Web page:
Over several years of helping law firms with technical matters I have seen different asset protection schemes mostly sold to people worried about the costs of care. Some might work but the costs and inappropriateness in many cases outweigh any possible advantage in my opinion.
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A,B C v X, Z  EWHC 2400 | In an application brought by the three adult children of an elderly man suffering with dementia (X), Judge Hedley had to determine a number of issues in relation to X’s capacity, namely whether he had capacity (1) to marry (2) to make a Will (3) to revoke or grant an Enduring/Lasting Power of Attorney (4) to manage his affairs (5) to litigate and (6) to decide with whom he had contact
This case reconfirms the requirements for a Will to be valid and also looks at the ever-popular issues of capacity and knowledge and approval, wading through conflicting evidence from the parties.
The problem is well known – most people wish to pass on an inheritance to their families and many children ‘expect’ to receive the proceeds of their parents’ home on the second death. These concerns make older people easy prey for the unscrupulous to focus only on the benefits of so-called Asset Protection Trusts (APTs) to protect the value of a person’s home from assessment to means tested benefits should the need for care arise, rather than take a more balanced approach.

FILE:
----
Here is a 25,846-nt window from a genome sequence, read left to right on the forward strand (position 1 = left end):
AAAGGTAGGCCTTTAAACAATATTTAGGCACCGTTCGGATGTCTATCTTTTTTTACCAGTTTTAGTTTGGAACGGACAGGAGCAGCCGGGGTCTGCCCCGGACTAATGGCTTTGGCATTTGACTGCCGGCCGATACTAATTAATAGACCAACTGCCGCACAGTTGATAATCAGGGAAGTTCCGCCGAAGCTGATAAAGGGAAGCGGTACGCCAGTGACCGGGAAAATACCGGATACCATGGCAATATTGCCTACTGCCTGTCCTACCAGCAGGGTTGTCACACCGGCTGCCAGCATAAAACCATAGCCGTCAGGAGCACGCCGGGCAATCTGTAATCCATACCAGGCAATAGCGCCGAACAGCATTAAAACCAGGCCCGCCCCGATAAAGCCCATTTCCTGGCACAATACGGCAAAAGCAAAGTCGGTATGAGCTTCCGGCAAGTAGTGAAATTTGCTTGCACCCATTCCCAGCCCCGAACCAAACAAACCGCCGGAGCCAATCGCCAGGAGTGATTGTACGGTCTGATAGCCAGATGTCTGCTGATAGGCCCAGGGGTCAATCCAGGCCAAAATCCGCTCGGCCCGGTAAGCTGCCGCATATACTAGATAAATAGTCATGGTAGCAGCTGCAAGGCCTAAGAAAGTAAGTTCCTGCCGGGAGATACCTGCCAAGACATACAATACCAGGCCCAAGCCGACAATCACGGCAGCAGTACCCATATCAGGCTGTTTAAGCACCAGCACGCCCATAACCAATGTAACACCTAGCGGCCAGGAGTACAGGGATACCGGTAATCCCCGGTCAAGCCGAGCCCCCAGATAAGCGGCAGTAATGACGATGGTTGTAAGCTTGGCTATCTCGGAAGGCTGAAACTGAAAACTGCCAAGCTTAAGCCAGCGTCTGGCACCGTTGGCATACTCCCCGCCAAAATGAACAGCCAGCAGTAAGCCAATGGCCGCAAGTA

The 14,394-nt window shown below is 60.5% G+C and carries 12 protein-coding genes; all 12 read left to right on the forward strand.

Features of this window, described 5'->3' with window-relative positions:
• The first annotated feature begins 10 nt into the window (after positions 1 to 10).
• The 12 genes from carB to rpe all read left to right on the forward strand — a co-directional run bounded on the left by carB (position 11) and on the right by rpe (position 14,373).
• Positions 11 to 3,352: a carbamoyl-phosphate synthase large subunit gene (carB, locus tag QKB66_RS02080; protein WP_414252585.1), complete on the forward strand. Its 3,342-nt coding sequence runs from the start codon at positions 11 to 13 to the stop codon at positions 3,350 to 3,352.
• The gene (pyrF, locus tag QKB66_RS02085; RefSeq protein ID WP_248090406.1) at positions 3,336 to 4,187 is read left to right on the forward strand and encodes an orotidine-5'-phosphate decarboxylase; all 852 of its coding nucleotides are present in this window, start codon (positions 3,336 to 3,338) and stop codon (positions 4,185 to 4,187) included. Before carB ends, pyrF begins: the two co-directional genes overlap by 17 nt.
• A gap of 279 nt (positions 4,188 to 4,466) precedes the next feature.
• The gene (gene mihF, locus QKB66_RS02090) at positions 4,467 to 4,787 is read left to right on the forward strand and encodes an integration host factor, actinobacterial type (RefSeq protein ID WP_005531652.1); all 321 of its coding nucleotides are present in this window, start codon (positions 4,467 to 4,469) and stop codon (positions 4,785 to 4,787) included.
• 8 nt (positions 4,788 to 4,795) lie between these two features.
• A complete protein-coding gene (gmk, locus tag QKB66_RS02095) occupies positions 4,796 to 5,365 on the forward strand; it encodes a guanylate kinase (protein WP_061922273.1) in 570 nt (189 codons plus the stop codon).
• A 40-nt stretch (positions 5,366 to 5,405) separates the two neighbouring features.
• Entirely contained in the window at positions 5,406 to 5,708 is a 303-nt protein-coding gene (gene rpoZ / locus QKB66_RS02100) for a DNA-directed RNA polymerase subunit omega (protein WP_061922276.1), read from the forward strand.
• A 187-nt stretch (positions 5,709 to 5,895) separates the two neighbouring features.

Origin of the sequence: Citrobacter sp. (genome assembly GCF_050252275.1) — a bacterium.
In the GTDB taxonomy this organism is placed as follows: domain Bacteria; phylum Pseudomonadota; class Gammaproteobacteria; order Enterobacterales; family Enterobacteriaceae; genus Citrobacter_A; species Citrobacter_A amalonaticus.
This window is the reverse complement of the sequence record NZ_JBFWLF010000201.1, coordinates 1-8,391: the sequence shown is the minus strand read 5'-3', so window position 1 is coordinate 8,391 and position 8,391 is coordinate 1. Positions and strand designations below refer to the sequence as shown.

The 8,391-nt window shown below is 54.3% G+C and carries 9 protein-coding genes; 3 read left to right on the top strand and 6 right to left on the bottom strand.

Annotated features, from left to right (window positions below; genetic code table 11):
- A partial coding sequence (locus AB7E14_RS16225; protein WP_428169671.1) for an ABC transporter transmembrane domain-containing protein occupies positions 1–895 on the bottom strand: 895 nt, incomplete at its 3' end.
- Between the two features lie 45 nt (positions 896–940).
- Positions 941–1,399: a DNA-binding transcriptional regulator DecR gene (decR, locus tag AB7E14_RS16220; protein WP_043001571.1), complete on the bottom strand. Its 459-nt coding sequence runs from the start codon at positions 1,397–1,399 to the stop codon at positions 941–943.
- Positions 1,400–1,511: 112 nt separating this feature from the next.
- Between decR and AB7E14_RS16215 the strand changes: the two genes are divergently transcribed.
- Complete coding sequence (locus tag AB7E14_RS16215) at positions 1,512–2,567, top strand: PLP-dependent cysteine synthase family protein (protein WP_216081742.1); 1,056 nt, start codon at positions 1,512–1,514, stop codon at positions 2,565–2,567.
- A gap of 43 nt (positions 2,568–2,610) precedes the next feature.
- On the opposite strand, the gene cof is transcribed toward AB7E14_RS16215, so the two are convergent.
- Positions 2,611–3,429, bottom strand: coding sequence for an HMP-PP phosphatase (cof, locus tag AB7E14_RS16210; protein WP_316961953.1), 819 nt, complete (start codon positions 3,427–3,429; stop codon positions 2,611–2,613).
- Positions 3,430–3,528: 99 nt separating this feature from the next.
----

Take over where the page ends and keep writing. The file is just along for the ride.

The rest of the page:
In an application by the Office of the Public Guardian (OPG) to revoke a Lasting Power of Attorney (LPA) on behalf of an incapacitated Donor, where an Attorney mismanaged the Donor’s affairs, Senior Judge Lush provided effective guidance on the responsibilities of an Attorney acting under an LPA, when dealing with the investment of a Donor’s funds.
As the overall population of England and Wales ages, the beneficial task of protecting a client’s assets against fees for residential care will become more and more common. The most important asset to protect is generally the family home.
On 11 July 2012 the Government published its response to the Dilnot Commission’s Report in July 2011. Sadly the draft Care & Support Bill does not address the extent to which public funds will be used to support care funding costs, leaving the decisions on finance until the next treasury.
Where a person is to be discharged home, it may be necessary for adaptations to be done to their home. Such equipment may be essential to their successful rehabilitation at home and the maintenance of their independence.
In the previous articles we have considered the law relating to the discharge of still vulnerable patients from hospital. Admission to hospital can be traumatic, leading to disorientation and a loss of confidence. But with proper support during a transition period, a person may be able to return home.
It is very common for the frail elderly to be admitted to hospital for bony injuries. An orthopaedic surgeon will treat the bony injury and having done so to the point where the patient can no longer benefit from in-patient care, may consider that they are ready for discharge.
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